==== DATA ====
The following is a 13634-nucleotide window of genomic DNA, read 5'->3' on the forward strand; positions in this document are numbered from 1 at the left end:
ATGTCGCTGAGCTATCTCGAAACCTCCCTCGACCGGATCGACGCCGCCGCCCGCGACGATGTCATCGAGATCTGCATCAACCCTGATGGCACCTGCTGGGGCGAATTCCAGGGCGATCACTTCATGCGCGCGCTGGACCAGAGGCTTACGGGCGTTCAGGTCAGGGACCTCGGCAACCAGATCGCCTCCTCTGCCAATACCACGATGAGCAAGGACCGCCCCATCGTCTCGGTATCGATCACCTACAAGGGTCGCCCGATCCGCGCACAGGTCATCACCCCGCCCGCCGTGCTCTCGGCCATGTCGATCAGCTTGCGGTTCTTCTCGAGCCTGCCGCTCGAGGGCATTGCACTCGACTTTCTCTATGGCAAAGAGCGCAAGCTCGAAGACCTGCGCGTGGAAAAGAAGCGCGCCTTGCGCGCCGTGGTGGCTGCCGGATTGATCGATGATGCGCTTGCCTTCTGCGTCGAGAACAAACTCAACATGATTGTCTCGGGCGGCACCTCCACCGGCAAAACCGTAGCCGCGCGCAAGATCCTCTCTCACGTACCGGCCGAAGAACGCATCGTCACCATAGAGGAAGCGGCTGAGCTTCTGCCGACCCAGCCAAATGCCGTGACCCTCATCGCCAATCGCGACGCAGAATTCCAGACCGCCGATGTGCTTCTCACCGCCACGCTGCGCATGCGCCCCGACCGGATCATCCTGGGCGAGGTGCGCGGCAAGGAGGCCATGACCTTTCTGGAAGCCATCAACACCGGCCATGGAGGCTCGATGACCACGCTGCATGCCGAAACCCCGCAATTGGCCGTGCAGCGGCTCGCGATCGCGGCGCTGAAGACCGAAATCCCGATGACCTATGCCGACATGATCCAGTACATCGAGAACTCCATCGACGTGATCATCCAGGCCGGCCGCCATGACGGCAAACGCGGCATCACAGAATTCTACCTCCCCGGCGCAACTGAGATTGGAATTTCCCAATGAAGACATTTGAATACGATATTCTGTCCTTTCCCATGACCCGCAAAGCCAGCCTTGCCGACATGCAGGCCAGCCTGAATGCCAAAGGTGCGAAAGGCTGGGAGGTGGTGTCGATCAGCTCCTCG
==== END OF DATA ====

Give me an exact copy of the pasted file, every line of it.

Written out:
The following is a 13634-nucleotide window of genomic DNA, read 5'->3' on the forward strand; positions in this document are numbered from 1 at the left end:
ATGTCGCTGAGCTATCTCGAAACCTCCCTCGACCGGATCGACGCCGCCGCCCGCGACGATGTCATCGAGATCTGCATCAACCCTGATGGCACCTGCTGGGGCGAATTCCAGGGCGATCACTTCATGCGCGCGCTGGACCAGAGGCTTACGGGCGTTCAGGTCAGGGACCTCGGCAACCAGATCGCCTCCTCTGCCAATACCACGATGAGCAAGGACCGCCCCATCGTCTCGGTATCGATCACCTACAAGGGTCGCCCGATCCGCGCACAGGTCATCACCCCGCCCGCCGTGCTCTCGGCCATGTCGATCAGCTTGCGGTTCTTCTCGAGCCTGCCGCTCGAGGGCATTGCACTCGACTTTCTCTATGGCAAAGAGCGCAAGCTCGAAGACCTGCGCGTGGAAAAGAAGCGCGCCTTGCGCGCCGTGGTGGCTGCCGGATTGATCGATGATGCGCTTGCCTTCTGCGTCGAGAACAAACTCAACATGATTGTCTCGGGCGGCACCTCCACCGGCAAAACCGTAGCCGCGCGCAAGATCCTCTCTCACGTACCGGCCGAAGAACGCATCGTCACCATAGAGGAAGCGGCTGAGCTTCTGCCGACCCAGCCAAATGCCGTGACCCTCATCGCCAATCGCGACGCAGAATTCCAGACCGCCGATGTGCTTCTCACCGCCACGCTGCGCATGCGCCCCGACCGGATCATCCTGGGCGAGGTGCGCGGCAAGGAGGCCATGACCTTTCTGGAAGCCATCAACACCGGCCATGGAGGCTCGATGACCACGCTGCATGCCGAAACCCCGCAATTGGCCGTGCAGCGGCTCGCGATCGCGGCGCTGAAGACCGAAATCCCGATGACCTATGCCGACATGATCCAGTACATCGAGAACTCCATCGACGTGATCATCCAGGCCGGCCGCCATGACGGCAAACGCGGCATCACAGAATTCTACCTCCCCGGCGCAACTGAGATTGGAATTTCCCAATGAAGACATTTGAATACGATATTCTGTCCTTTCCCATGACCCGCAAAGCCAGCCTTGCCGACATGCAGGCCAGCCTGAATGCCAAAGGTGCGAAAGGCTGGGAGGTGGTGTCGATCAGCTCCTCG